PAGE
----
Changes in Connecticut Valley Mill Housing Since 1825 Mirror Area’s Industrial Growth

by Laurel | November 3rd, 2014

03 June 1945

Hampden Street from High Street, Holyoke

Hampden Street from High Street, Holyoke

By Professor Marian Hayes

(Miss Marian Hayes, assistant professor in the department of art and archaeology at Mount Holyoke College, has made an intensive study of industrial architecture in the Connecticut Valley. In the following article she discusses the development of and changes in mill house in this area.)

A little over a century ago the industrial revolution began to change the face of the Massachusetts reaches of the Connecticut valley. In England industry had been attracting workers for several decades to the great industrial centers like Manchester and Birmingham. In 1780 Samuel Slater began work in Pawtucket, R. I. on what was to be the first successful water mill for cotton in the United States. Rhode Island was soon dotted with textile factories. Working with Slater for a while was Peter Dobson, who had been smuggled out of England in a hogshead to escape the stringent laws intended to prevent the skilled mechanics from leaving the realm. Dobson move inland to Vernon, CT., and helped give impetus to the development of the mills in Rockville.

Others carried English methods to various parts of Massachusetts and New Hampshire. New England at the turn of the century was still essentially agricultural. Even in Boston the portrait painter Copley maintained a farm of several acres on Beacon hill until his departure for England at the outbreak of the Revolution. Travelers to the Connecticut valley after the revolution and on into the 19th century describe the quiet charm of the towns and their pleasant rural surroundings with scattered farms lining the roads. This situation created an initial difficulty for industrial developments. The determining factor in the choice of sites was water power to run the machinery. Often the desired water power was found in regions practically uninhabited or at best thinly settled. Machines with the held of water power could perform wonders, but not without workers to man them. Manpower and woman-power (as it frequently turned out to be in the textile industry) must be attracted in large numbers and quickly to an entirely new way of life. Shelter must be provided for hundreds of workers close to the mills in localities where only a few houses existed. This necessitated the building not only of mills, but of whole towns with homes for married workers, boarding houses for single men and women, stores, assembly halls and even churches.

Waltham, first of the new textile towns to be financed from Boston, was such a success that the Boston capitalists, encouraged by their profits began prospecting for new sites. Lowell on the Merrimack was the next important venture, but almost at the same time Edmund Dwight succeeded in interesting the Boston men in the power to be obtained from the upper falls of the Chicopee river then included in the boundaries of Springfield.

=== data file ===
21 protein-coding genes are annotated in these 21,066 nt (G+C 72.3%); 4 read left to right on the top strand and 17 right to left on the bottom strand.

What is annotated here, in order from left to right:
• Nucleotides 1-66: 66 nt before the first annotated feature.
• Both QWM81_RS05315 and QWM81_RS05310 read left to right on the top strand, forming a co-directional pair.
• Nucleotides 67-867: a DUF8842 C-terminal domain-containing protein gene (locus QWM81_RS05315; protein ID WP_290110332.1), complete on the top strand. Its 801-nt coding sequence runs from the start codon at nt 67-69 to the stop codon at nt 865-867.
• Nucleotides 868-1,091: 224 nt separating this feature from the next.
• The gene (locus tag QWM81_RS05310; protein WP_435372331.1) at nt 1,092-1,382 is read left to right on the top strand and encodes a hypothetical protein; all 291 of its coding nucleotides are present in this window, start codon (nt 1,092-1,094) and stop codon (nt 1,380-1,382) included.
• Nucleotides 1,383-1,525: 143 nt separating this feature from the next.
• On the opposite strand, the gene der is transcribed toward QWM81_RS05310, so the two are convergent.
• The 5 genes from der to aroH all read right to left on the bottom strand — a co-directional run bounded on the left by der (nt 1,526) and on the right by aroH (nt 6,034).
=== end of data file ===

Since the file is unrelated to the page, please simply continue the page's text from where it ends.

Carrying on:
Typical Layout of 1825

Work began in 1825 on this project which later came to be known as the Chicopee Manufacturing company (now Johnson & Johnson). The layout is typical of mill sites of the period with the mills and their adjuncts — bleachery, storehouses, repair shops and such — arranged along the river and canals and he tenement blocks occupying the adjacent land. Here at the Falls the Chicopee River makes practically a right angle turn and all the buildings are set on the flat land bounded on two sides by the bend of the river and on a third by the higher ground which rises steeply from the valley.

Most of the tenement blocks are still intact but some of the earliest mill buildings ave given way to ore modern structures. Mills and tenements alike are simply but strongly built. The tenements are only 2½ stories high as in the early ones in Lowell. Also like Lowell is the use of double houses on West Main Street instead of the continuous rows adopted in the later developments partly for reasons of economy and used here in the houses lining Middle Street. Except for an elaborate decorative pattern of bricks along the cornice line these houses are utterly devoid of decoration. The long rows mush have been more effective without the meager porches added to their front doors. Ser close to the street line as in city schemes, these tenements have spacious yards to the rear.

All these houses and the early mills of the Chicopee Manufacturing Company were built by Capt. Charles McClallan. When the Boston capitalists were looking over the ground in Chicopee Falls, they had the good fortune to come upon McClallan, then a young man in charge of a mill that was building. So struck were they with the “originality and force of his ideas and the readiness of his computations” that they employed him to build mills, dams and tenements in Chicopee Falls.

Builders for Future

Charles McClallan was born in Lancaster, in 1803 and at 18 came to Springfield to start in life for himself “with no other capital,” as The Springfield Daily Republican put it at his death in 1879, “than his own ingenious brain and vigorous spirit.” Charles Stearns of Springfield, builder and bricklayer to whom McClallan was apprenticed, made him a foreman after only two years and entrusted him with several important jobs. McClallan moved to Chicopee, went into business for himself and in 1886 formed a partnership with his son.

Charles McClallan and Son continued building brick factories and tenements. In 1872 they built the granite facades of the Hoosac Tunnel. In 1879 they had the reputation of having built more stone dams than any firm in the state, and not oe of their dams had been destroyed. Capt. McClallan built the first water works in Chicopee, the New Haven Water Works and the “Siphon” section of the Boston Water Works. His form had construction as far afield as Augusta, Georgia.